Патент USA US3061529код для вставки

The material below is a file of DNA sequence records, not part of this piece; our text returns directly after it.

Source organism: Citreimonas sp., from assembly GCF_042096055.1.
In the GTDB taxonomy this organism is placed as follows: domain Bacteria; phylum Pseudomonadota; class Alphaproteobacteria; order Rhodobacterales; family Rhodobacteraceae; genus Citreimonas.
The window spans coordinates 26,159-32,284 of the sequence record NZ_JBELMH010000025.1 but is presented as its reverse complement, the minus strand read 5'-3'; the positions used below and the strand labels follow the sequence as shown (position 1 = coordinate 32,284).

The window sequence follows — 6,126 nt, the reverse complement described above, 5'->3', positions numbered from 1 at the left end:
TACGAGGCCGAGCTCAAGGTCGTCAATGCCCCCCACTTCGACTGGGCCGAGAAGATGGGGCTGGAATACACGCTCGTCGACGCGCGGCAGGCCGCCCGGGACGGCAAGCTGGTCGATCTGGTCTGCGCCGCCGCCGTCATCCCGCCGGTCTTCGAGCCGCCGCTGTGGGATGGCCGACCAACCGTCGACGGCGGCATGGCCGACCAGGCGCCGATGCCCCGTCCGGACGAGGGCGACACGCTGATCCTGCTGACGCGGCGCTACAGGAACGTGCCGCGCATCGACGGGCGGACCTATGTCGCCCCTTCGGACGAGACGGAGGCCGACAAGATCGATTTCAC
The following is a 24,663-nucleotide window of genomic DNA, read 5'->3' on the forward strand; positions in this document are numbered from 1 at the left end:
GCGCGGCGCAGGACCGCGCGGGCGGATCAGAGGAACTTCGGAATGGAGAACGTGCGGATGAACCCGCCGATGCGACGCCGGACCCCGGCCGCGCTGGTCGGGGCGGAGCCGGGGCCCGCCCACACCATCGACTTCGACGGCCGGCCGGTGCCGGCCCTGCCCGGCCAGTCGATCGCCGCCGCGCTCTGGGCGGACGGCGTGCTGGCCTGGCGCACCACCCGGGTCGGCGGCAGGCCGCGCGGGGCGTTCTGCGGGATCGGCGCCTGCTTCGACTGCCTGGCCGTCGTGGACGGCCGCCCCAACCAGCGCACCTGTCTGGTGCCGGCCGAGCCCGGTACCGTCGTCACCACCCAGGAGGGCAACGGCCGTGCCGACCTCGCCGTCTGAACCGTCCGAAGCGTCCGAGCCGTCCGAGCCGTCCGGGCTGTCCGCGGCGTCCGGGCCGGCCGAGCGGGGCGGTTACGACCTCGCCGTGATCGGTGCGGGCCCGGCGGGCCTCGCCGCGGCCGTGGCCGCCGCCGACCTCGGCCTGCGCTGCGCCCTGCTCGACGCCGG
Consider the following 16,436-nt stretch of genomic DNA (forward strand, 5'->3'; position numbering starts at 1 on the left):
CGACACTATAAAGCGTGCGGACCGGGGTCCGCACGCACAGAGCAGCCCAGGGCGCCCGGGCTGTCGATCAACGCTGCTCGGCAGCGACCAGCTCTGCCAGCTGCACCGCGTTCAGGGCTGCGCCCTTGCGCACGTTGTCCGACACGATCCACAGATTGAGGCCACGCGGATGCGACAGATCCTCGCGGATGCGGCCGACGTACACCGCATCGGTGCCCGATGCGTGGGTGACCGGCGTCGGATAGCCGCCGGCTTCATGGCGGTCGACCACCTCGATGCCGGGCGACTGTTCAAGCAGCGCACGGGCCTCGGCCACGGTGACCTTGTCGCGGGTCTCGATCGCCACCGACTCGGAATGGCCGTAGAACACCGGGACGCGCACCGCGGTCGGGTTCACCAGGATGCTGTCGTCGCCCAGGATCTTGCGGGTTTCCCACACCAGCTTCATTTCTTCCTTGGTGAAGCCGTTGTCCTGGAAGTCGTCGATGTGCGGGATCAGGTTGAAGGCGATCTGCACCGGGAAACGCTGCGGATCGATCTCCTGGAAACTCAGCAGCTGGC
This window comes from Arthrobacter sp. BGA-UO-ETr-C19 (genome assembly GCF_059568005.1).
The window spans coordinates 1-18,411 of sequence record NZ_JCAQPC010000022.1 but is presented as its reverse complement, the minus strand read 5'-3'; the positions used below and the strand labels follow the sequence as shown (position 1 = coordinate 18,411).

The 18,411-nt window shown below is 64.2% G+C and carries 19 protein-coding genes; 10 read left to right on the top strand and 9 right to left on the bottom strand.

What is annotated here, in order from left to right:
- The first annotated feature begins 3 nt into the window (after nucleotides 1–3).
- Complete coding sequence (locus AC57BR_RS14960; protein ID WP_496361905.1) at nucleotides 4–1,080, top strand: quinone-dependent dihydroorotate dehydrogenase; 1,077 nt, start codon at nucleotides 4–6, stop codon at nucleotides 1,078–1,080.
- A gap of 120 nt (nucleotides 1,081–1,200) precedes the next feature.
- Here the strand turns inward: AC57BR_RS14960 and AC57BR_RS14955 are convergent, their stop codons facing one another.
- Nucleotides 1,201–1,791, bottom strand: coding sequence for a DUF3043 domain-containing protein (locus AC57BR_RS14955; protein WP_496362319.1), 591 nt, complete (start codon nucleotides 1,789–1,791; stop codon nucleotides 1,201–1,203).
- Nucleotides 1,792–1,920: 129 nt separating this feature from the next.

Oct. 30, 1962 w. E. FEELY 3,061,520 SUNBURN PREVENTIVE COMPOSITIONS Filed March 10, 1960 I 5 Sheets-Sheet _1 Fig. / Erythemul 9°- Effect 80" 10" 60 Relsap?ovne 50 40" a. l 250 l 260 l 270 I 280 I 290 I 300 I 31° l 320 Wavelength (Microns) l 330 I 340 l 350 I 360 Oct. 30, 1962 w. E. FEELY 3,061,520 SUNBURN PREVENTIVE COMPOSITIONS. Filed March 10, 1960 5 Sheets-Sheet 2 Fig, 2 I 9°‘ I Uttraviolet Gut-Off of Methanol Solutions of the Oxides at Concentrations of 0.0259 per Liter 50. (Cell Thickness lOmm) 70 60 C .2 ID .2 E (D C 50' 2 |_ a! 40 3°' f/4—Gyano-2,6—Dimenthylpyridine I I-Oxide 20 / 4- Cyanopyridine-l-Oxide to 0 3:0 a'zo =50 3'40‘ :30 inc Wavelength (Microns) Oct- 30, 1962 w. E. FEELY 3,061,520 SUNBURN PREVENTIVE COMPOSITIONS 5 Sheets-Sheet 3 Filed March 10, 1960 Fig. 3 Ultraviolet Spectra of Gyonopyridine 'Oxides _ 4-Cyunopyridine-l-Oxide ix not CEoxeMftinclaor Ix |o5_ I \ _ . ' "(I02 \ 4-Oyono-2,6—Dimethylpyridine-l-Oxide I | | l 24° 25° 28° :70 l 18° l 29° Wavelength (Micronsi I 500 | 3‘0 I 32° I l I 35° v34° 350 United States Patent O?tice 3,061,520 liatented Oct. 30, 1962 2 1 forth hereinbefore for satisfactory sunscreen compounds for use in sunburn preventive compositions. These com 3,061,520 pounds exhibit very e?ective absorption of ultraviolet Filed Mar. 10, 1960, Ser. No. 14,108 7 Claims. (Cl. 167-90) light in the range from about 2900 to about'3l00 A., but permit passage of the tanning rays in the region from about 3100 to about 3600 A. The ultraviolet light vab sorbing properties of these compounds do not change on exposure to sunlight for periods in excess of 24 hours, and SUNBURN PREVENTIVE COMPOSITIONS Wayne E. Feely, Rydal, Pa., assignor to Rohm & Haas Company, Philadelphia, Pa., a corporation of Dela are i no decomposition of the compounds is observed on expo This invention concerns compounds which are ultra sure to sunlight for the same period. violet absorbents and, more particularly, the use of these compounds as ultraviolet absorbents in sunburn preven tive compositions. The compositions of the present in vention protect the skin against sunburn by absorbing or Suitable compounds for use in the practice of the pres ent invention include the following: 4-cyanopyridine-N-oxide, ?ltering out the harmful ultraviolet rays which cause burning while permitting the passage of those rays which 15 cause tanning of the skin without harmful burning. In general, suitable sunscreen agents should ?lter out most of the ultraviolet light in 'the region from about 2900 to about 3100 A., but permit passage of the rays in the region from about 3100 to about 3600 A. While the 20 rays in the ?rst region are mainly responsible in causing severe sunburn on overexposure, the rays in the latter region are responsible for causing the commonly desired tan. This .application is a continuation-in-part of my co pending application Serial No. 759,859, ?led September 9, 1958, now US. Patent 2,991,285. Sunburn preventive compositions, in addition to pos sessing the required property of absorbing or screening 25 4-cyano-2-methylpyridine-N-oxide, 4-cyano-3-methylpyridine-N-oxide, 4-cyano-Z-ethylpyridine-N-oxide, 4-cyano-3-propylpyridine-N-oxide, 4-cyano-2-butylpyridine-N-oxide, 4-cyano-2,6-dimethylpyridine-N-oxide, 4-cyano~2,5-diethylpyridine-N-oxide, 4-cyano-2,6-dipropylpyridine-N-oxide, 4-cyano-3,5-dibutylpyridine-N-oxide, 4-cyano-2rmethyl-S-ethylpyridine-N-oxide, 4-cyano-3-ethyl-S-butylpyridine-N-oxide, and mixtures thereof. The nature of the alkyl group is not of great importance insofar as the ultraviolet light ab sorption is concerned. The addition of alkyl groups to the molecule shifts the absorption maximum only slight ly, and it appears that the “nucleus” 4-cyanopyridine-N 30 out the ultraviolet rays which cause sunburn and permit oxide is the important part of the structure insofar as ting the passage of the ultraviolet rays which permit tan ultraviolet light absorption is concerned. The alkyl ning, must possess other desirable properties. They must, groups do affect the solubility in non-polar solvents, the of necessity, be stable on exposure to ultraviolet light and air in order to retain their protective effect on usage. While some sunscreen compounds are initially very ef solubility in such solvents increasing as the carbon atom This factor is of importance when cosmetic creams containing high pro portions of oil-like materials are desired. For the pur 35 content of the alkyl group increases. fective in absorbing ultraviolet light in the harmful range, they are rapidly decomposed on exposure and thus lose pose of the present invention, the compounds listed here their effectiveness. Suitable compounds should have an inbefore exhibit adequate solubility in a variety of sol effective life of four hours at least and preferably eight 40 vents. hours or more. The method of preparation of the 4-cyanopyridine-N They must also possess adequate shelf life when com oxides from the corresponding 4-cyanopyridines is essen pounded with the other ingredients normally employed in tially that set forth by Ochiai (J. Org. Chem. 18, 548 such cosmetic preparations. Furthermore, the com (1953)). The process comprises the stepwise addition pounds must be non-toxic and non-irritating, not only of one mole of hydrogen peroxide as a 35% aqueous so from a topical standpoint, but preferably also from the lution to one mole of the 4-cyanopyridine dissolved in. standpoint of oral ingestion. It is further desirable that glacial acetic acid. The temperature of the reaction mix the sunscreening compounds, at least in the amounts re ture is maintained at about 70° C. to about 90° C. for quired to obtain adequate sunscreening, should be soluble a period of about six hours. After the removal of the in a variety of solvents or media so that they can be ' acetic acid by vaccum distillation, water is added and the easily incorporated into solutions or lotions, emulsions, oxide is distilled in vacuo. . or cream-like cosmetic preparations. The concentration of the 4-cyanopyridine-N-oxide em It has been discovered that 4~cyanopyridine-N-oxides ployed in the cosmetic vehicle will vary somewhat with of the formula . the type of cosmetic vehicle employed. In general, the 55 concentration of the 4-cyanopyridine-N-oxide is in the range of about 0.5% to about 5% by weight of the prepa ration. A preferred range is 1% to 3% by weight of the preparation because, although higher concentrations are not harmful, adequate protection against sunburn is pro vided at this economical range. Particularly if a pigment be added to the cosmetic vehicle, the lower ranges set in which R and R1 are hydrogen or lower alkyl contain ing 1 to 4 carbon atoms, ful?ll the requirements as set forth hereinbefore provide adequate protection. Oral and intraperitoneal toxicity tests were conducted ‘3,061,520 3 A on two representative compounds of this group, namely, Unless otherwise speci?ed, all parts are parts by weight. 4-cyanopyridine-N-oxide (compound I) and 4-cyano-2,6 dimethylpyridine-N-oxide (compound II). All temperatures are centigrade unless otherwise noted. The com Example I pounds were employed as 5% aqueous suspensions. The 5 results were as follows: An alcohol base sunburn preventive solution was pre Route of Administration Intraperitoneal Dose, mgJKg ............... _- 200 Deaths mice, 4-eyano yridine oxidel ............ .B ______ ._ Deaths/mice, 4~cyano-2,6<di methy1pyridine-N’oxide.__-_ 500 750 Oral 1,000 1,500 300 500 1,000 1,500 0/3 0/3 0/3 1/3 2/3 0/3 0/3 0/3 0/3 0/3 0/3 0/3 3/3 0/3 0/3 0/3 0/3 0/3 pared by dissolving by heating 2 grams of 4-cyano-2,6 Theabove-noted data shows that these two representa tive compounds exhibit low intraperitoneal and oral tox 20 dimethylpyridine-N-oxide in a vehicle consisting of 57.5 icit . IZIGURE 1 shows the erythemal effect which is the degree of sunburning at a given wavelength based on a relative scale. It is apparent that the maximum sunburn grams ethanol and 5.5 grams castor oil and 5 grams water. A smooth lotion resulted which gave good pro tection against sunburn. Example II ing is caused by ultraviolet light of wavelength approxi mately 2900 to 3100 A. It is also seen from FIGURE 1 that there is very little sunburn effect below about 2800 A. and very little above approximately 3100 A. FIGURE 2 shows the percent transmission of ultra violet light over a range of wavelengths for two typical N-oxides of the present invention. Neither of them show any transmission below about 3180 A. which, conversely means 100 percent adsorption of ultraviolet light below this wavelength; thus affording excellent protection against A typical oil in water sunscreen lotion was prepared as follows: One gram of 4-cyanopyridine-N-oxide was dissolved in 64.3 grams of water by heating. There was added to this solution 4 grams of sorbitan monolaurate and 6 grams of an octylphenoxypolyethoxyethanol containing 11 to 13 ethoxy groups per molecule, followed by 25 grams of puri?ed mineral oil, 0.18 gram of methyl parahydroxy benzoate, 0.02 gram propyl parahydroxybenzoate and 35 the mixture was emulsi?ed by agitating. sunburn. FIGURE 3 shows a graph of the ultraviolet spectra of Modi?cations of such lotions may contain various per the same two cyanopyridine N-oxides which are typical fumes as desired. of the products of the present invention. The ultraviolet absorption spectra of the cyanopyridine I claim: 1. A cosmetic composition for protecting the skin N-oxides were determined by the standard method. The 40 against sunburn while permitting tanning to occur which oxides were dissolved in absolute ethanol and the absorp comprises an oil-containing vehicle and an effective tion of the solutions, in units of optical density versus amount, as a sun-screening agent, of a 4-cyanopyridine wavelength, were determined using a Beckmann Model N-oxide selected from the group consisting of 4-cyano DK-Z double beam, recording ultraviolet spectrophotom pyridine-N-oxide, eter and quartz absorption cell of one centimeter path in which the alkyl group contains 1 to 4 carbon atoms and length. 4 - cyano - monoalkylpyricline-N-oxide 4-cyanodialkylpyridine-N-oxide in which the alkyl groups Absolute ethanol was used as the reference liquid. contain 1 to 4 carbon atoms. The molar extinction coe?‘icient, which may be re garded as the absorbance of a sample one centimeter thick and havinga concentration of one mole per liter, 2. A cosmetic composition for protecting the skin against sunburn while permitting tanning to occur which comprises an oil-containing vehicle and from about 0.5 was calculated at various wavelengths using the equation: to 5.0 percent by weight as a sunscreening agent, of a 4-cyanopyridine-N-oxide selected from the group con sisting of 4-cyanopyridine-N-oxide, 4-cyano~rnonoalkyl ODX EFW pyridine-N-oxide in which the alkyl group contains 1 to 4 carbon atoms and 4-cyano-dialkylpyridine-N-oxide in which the alkyl groups contain 1 to 4 carbon atoms. 3. A cosmetic composition as de?ned in claim 2 in where Ex is the molar extinction coef?cient, at wave length x, ODx is the optical density at the same wave length, C is the concentration of the solution in moles per liter, and l is the path length of the cell in centimeters. which the sunscreening agent is 4-cyano-2,6-dimethyl pyridine-,N-oxide. 4. IA method of protecting skin against sunburn which permits tanning to occur which comprises applying to The molar extinction coefficient represents a method of expressing absolute intensity of absorption and this said skin a ?lm of a preparation including a cosmetic quantity is useful in that it enables one to compare the light-absorbing properties of various substances on an vehicle and, as a sunscreening agent, a 4-cyanopyridine N-oxide selected from the group consisting of 4-cyano absolute basis. A detailed discussion of this method may be found pyridine-N-oxide, 4-cyano-monoalkylpyridine-N-oxide in which the alkyl group contains 1 to 4 carbon atoms and in any standard text on spectroscopy. A standard refer 4-cyano-dialkylpyridine-N-oxide in which the alkyl groups ence would be “Organic Chemistry,” by H. Gilman, vol. III, page 127 et seq., John Wiley and Sons, New York, 1953. The following examples set forth certain well-de?ned embodiments of the application of this invention. They contain 1 to 4 carbon atoms. 5. A method as de?ned in claim 4 in which the sun screening agent is 4-cyano-2,6-dimethylpyridineaN-oxide. 6. A method as de?ned in claim 4 in which the 4 cyanopyridine-N-oxide is present in the cosmetic vehicle in a concentration of from about 0.5% to about 5% by are not, however, to be considered as limitations thereof, since many modi?cations may be made without depart ing from the spirit and scope of this invention. weight. 75 ‘ 7. A method as de?ned in claim 4 in which the 4 3,061,520 5 cyanopyridine-N-oxide is present in the cosmetic vehicle in a concentration of 1% to 3% :by weight. 6 Graf: Chem. Abs, v01. 30, 1936, page 7576. Linstead: J. Chem. Soc., 1936, page 919. Hamer: J. Chem. Soc., 1939, pages 1008-13. Mumm: Justis Liebig’s Annalen der Org. Chem., vol. References Cited in the ?le of this patent 4, 1934, pp. 3540. Damon: Deut. Chem. Ges, Berichte, v01. 72, 1939, 5 51 _ page 1550_ Re1der: Chem. Abst., v01. 36, 1942, page 5174.